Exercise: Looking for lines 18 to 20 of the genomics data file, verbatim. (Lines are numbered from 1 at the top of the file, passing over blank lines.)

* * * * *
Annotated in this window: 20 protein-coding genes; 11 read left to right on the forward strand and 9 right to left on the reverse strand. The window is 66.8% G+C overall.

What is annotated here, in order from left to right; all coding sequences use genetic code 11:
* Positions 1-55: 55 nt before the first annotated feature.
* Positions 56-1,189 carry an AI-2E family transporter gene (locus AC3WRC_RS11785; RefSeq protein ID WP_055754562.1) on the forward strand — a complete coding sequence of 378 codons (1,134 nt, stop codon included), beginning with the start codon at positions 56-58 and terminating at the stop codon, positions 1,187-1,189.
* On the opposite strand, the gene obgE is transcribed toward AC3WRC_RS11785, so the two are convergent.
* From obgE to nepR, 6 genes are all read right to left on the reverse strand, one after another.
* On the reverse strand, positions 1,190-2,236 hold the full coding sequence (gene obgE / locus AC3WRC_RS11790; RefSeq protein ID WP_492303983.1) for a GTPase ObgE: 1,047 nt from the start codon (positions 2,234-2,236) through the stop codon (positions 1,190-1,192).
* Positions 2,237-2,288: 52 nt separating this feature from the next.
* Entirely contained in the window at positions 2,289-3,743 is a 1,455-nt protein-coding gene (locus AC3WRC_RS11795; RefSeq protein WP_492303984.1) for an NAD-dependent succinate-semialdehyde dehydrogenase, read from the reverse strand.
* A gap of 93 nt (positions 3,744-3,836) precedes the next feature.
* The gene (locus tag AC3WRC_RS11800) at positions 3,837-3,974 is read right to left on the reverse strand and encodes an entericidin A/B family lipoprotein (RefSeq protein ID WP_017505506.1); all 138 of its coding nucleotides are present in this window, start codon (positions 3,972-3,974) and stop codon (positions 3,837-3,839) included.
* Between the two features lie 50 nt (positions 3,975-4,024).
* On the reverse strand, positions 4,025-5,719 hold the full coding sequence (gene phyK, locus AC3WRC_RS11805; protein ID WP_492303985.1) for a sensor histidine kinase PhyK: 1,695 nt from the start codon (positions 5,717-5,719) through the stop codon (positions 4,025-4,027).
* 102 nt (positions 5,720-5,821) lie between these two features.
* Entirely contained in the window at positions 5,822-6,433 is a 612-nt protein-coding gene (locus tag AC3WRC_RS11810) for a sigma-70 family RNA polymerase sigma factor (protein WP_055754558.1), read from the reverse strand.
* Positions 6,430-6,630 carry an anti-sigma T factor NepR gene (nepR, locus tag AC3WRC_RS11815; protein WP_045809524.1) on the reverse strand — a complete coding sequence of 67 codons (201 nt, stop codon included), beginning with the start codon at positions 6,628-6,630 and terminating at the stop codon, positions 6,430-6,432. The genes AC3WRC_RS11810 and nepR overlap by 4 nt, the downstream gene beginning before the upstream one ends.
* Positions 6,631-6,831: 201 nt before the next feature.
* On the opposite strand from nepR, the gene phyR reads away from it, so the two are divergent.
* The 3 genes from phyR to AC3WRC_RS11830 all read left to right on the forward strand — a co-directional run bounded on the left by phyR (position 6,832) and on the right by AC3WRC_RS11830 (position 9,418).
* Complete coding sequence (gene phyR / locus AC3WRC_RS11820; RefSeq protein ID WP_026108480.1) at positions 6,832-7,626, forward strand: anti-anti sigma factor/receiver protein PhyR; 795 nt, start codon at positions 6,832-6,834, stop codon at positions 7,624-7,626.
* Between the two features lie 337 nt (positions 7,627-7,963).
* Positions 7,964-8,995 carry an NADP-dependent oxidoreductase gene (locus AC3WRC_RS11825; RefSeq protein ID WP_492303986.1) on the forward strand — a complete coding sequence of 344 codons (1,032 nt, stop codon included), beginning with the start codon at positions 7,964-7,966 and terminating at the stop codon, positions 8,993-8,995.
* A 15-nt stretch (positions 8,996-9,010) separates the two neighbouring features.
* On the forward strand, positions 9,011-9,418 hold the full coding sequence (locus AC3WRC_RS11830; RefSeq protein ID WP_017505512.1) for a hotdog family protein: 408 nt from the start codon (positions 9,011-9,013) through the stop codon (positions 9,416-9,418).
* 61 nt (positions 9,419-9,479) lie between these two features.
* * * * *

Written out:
* On the opposite strand from nepR, the gene phyR reads away from it, so the two are divergent.
* The 3 genes from phyR to AC3WRC_RS11830 all read left to right on the forward strand — a co-directional run bounded on the left by phyR (position 6,832) and on the right by AC3WRC_RS11830 (position 9,418).
* Complete coding sequence (gene phyR / locus AC3WRC_RS11820; RefSeq protein ID WP_026108480.1) at positions 6,832-7,626, forward strand: anti-anti sigma factor/receiver protein PhyR; 795 nt, start codon at positions 6,832-6,834, stop codon at positions 7,624-7,626.